=gradient($startColor, $endColor) background: $startColor background: -moz-linear-gradient(top, $startColor 0%, $endColor 100%) background: -webkit-gradient(linear, left top, left bottom, color-stop(0%,$startColor), color-stop(100%,$endColor)) background: -webkit-linear-gradient(top, $startColor 0%,$endColor 100%) background: -o-linear-gradient(top, $startColor 0%,$endColor 100%) background: -ms-linear-gradient(top, $startColor 0%,$endColor 100%) background: linear-gradient(to bottom, $startColor 0%,$endColor 100%) filter: progid:DXImageTransform.Microsoft.gradient(GradientType=0, startColorstr='$startColor', endColorstr='$endColor')

This worked perfectly until we tested it on IE. IE’s gradient filter was returning a harsh dark blue to black gradient for any colors that were passed into the function. 

Broken Gradient on IE

To figure out what was going on, I fired up IE on SauceLab’s Cloud VMs. SauceLabs also has a handy program called"Sauce Connect"which allows you to create a tunnel and test your localhost. Inspecting the element using IE’s in browser developer tools showed that it was displaying variable names rather than the values.

filter: progid:DXImageTransform.Microsoft.gradient(GradientType=0, startColorstr='$startColor', endColorstr='$endColor')

To fix this, we can use interpolation #{ } to spit out the proper values for the variables:

filter: progid:DXImageTransform.Microsoft.gradient(GradientType=0, startColorstr='#{$startColor}', endColorstr='#{$endColor}')

Almost done. While I was reading up on IE filter gradients, I found out that the startColorStr and endColorStr colors expect a non-shorthand hex as well as the alpha value. In the setup above, #{$color} in SASS will output the shorthand of the color if available - so #006699 will turn into #069. Luckily, since SASS 3.2, we can use the function ie_hex_str() to convert the colors to full hex along with the alpha value. So all we need to do is wrap the color variables in the IE filter with ie_hex_str. The finished cross-browser gradient function will now look like this:

=gradient($startColor, $endColor) background: $startColor background: -moz-linear-gradient(top, $startColor 0%, $endColor 100%) background: -webkit-gradient(linear, left top, left bottom, color-stop(0%,$startColor), color-stop(100%,$endColor)) background: -webkit-linear-gradient(top, $startColor 0%,$endColor 100%) background: -o-linear-gradient(top, $startColor 0%,$endColor 100%) background: -ms-linear-gradient(top, $startColor 0%,$endColor 100%) background: linear-gradient(to bottom, $startColor 0%,$endColor 100%) filter: progid:DXImageTransform.Microsoft.gradient(GradientType=0, startColorstr='#{ie_hex_str($startColor)}', endColorstr='#{ie_hex_str($endColor)}')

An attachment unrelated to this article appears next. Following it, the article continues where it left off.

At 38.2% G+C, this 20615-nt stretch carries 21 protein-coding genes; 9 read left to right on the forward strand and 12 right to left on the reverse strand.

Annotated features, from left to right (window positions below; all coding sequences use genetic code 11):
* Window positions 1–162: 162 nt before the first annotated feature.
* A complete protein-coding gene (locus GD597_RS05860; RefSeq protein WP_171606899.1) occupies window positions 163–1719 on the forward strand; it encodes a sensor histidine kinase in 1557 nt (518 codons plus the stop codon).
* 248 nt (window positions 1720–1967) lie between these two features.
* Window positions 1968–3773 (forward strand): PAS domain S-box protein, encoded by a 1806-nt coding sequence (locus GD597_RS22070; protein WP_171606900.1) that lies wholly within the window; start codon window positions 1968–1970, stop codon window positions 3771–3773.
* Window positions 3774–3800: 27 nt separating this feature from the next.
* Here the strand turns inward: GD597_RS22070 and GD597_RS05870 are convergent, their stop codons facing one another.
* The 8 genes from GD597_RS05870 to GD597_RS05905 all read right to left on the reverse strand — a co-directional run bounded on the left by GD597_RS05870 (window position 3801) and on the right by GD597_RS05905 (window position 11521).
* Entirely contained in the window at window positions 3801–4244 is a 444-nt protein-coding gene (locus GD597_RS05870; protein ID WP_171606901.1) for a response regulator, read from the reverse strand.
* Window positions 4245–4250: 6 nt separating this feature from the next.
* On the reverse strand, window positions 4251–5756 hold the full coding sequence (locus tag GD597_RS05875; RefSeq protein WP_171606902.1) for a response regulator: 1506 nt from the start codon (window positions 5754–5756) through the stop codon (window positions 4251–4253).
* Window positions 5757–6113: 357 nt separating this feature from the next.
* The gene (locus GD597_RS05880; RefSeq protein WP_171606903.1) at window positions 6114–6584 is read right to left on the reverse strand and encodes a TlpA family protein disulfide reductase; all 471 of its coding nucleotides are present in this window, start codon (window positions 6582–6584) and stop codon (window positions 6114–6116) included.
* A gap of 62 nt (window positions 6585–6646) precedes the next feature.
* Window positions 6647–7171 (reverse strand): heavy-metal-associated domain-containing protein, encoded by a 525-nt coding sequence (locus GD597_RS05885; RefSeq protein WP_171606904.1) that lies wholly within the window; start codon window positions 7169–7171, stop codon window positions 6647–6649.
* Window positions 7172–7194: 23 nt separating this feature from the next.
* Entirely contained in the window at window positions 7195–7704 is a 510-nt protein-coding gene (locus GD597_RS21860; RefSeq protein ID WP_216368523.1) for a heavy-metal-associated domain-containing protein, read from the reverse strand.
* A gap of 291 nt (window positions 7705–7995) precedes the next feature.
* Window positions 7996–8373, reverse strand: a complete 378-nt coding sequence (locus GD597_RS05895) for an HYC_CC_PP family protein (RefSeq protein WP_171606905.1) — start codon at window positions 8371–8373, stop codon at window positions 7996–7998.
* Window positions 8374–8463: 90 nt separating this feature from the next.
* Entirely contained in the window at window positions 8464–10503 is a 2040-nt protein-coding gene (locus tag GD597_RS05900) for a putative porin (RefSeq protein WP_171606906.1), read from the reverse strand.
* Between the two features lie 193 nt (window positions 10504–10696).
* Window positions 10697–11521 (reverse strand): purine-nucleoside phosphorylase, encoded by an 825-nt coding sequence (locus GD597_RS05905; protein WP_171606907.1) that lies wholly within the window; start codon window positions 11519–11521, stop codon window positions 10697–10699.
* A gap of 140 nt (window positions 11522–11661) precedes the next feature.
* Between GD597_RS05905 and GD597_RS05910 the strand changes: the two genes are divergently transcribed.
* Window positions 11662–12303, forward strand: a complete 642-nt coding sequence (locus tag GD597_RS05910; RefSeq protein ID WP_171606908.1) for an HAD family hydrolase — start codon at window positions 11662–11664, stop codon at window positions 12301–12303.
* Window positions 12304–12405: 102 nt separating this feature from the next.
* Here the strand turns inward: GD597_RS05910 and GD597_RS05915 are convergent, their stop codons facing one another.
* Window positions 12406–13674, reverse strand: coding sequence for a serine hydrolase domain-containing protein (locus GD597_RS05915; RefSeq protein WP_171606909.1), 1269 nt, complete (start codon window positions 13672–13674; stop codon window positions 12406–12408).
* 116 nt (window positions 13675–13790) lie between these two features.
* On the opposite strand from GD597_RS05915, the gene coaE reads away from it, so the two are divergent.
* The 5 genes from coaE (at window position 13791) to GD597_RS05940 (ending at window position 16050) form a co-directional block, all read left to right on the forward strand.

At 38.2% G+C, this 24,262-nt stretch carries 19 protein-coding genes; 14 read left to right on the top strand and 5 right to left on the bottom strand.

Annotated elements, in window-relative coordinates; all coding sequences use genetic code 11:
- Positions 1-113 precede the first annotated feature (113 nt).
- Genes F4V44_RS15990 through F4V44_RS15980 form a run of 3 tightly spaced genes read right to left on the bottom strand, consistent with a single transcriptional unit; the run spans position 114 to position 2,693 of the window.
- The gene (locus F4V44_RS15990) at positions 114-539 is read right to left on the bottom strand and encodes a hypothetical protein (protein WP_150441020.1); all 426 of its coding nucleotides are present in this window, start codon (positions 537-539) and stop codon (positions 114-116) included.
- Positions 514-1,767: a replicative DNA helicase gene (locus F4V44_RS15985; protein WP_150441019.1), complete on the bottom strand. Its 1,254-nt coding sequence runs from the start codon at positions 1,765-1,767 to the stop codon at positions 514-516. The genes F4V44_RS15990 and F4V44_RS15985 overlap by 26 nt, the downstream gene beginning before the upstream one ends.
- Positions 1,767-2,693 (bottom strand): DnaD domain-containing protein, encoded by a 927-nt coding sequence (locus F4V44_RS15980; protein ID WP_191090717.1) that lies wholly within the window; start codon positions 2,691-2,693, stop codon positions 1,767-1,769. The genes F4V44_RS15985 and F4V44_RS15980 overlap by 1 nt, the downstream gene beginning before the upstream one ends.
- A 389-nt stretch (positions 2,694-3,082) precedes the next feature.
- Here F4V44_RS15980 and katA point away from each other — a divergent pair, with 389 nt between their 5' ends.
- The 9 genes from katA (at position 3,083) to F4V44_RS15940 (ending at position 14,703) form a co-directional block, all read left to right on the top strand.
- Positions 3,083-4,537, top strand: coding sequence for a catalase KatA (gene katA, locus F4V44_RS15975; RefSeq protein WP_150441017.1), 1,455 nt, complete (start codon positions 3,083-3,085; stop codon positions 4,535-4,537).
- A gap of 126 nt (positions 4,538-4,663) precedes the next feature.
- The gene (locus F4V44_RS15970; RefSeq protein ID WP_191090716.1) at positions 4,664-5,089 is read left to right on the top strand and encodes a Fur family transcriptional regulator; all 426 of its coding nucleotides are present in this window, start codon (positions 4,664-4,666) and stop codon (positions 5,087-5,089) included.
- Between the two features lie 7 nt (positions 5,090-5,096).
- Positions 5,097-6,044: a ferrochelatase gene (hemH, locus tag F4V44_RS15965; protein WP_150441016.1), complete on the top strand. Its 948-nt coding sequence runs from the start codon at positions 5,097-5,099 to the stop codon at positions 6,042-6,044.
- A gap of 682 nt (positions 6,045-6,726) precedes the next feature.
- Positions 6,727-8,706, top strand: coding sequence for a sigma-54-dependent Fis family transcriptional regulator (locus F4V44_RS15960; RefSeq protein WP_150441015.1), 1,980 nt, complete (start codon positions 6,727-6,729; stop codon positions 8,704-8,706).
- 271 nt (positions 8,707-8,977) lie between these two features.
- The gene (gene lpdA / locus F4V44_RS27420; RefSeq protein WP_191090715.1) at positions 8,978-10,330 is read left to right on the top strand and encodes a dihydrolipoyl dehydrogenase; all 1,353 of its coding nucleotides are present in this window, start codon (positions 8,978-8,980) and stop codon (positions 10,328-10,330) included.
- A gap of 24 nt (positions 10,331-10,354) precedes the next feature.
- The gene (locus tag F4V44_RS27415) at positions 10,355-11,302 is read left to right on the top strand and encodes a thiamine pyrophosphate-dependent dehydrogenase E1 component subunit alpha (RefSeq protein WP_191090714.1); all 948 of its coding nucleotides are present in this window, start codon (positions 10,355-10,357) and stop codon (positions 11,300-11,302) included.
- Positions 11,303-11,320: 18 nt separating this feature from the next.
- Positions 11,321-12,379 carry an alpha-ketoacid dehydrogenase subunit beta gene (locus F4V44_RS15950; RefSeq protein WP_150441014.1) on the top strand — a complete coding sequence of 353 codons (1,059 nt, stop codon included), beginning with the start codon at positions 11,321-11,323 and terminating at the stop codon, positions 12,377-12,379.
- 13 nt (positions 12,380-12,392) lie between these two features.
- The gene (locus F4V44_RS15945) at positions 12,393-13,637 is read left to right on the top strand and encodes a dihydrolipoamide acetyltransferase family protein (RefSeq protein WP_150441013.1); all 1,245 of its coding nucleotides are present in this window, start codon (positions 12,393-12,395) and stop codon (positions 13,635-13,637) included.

So in use, we can use this SASS mixin function by calling:

+gradient(#FAFAFA, #FFF)

This will ouput the following CSS:

background: #fafafa; background: -moz-linear-gradient(top, #fafafa 0%, #ffffff 100%); background: -webkit-gradient(linear, left top, left bottom, color-stop(0%, #fafafa), color-stop(100%, #ffffff)); background: -webkit-linear-gradient(top, #fafafa 0%, #ffffff 100%); background: -o-linear-gradient(top, #fafafa 0%, #ffffff 100%); background: -ms-linear-gradient(top, #fafafa 0%, #ffffff 100%); background: linear-gradient(to bottom, #fafafa 0%, #ffffff 100%); filter: progid:DXImageTransform.Microsoft.gradient(GradientType=0, startColorstr='#FFFAFAFA', endColorstr='#FFFFFFFF')


HTML Emails with Rails 3.1 by Jordan Isip

joevandyk:

Getting HTML emails to look nice is a pain. Most email clients can’t use stylesheets, so you have to embed all the styles inline in the HTML. You also have to write a separate plain-text version of the email. And popular email clients (Outlook, Windows Live Mail, etc) render html email using some…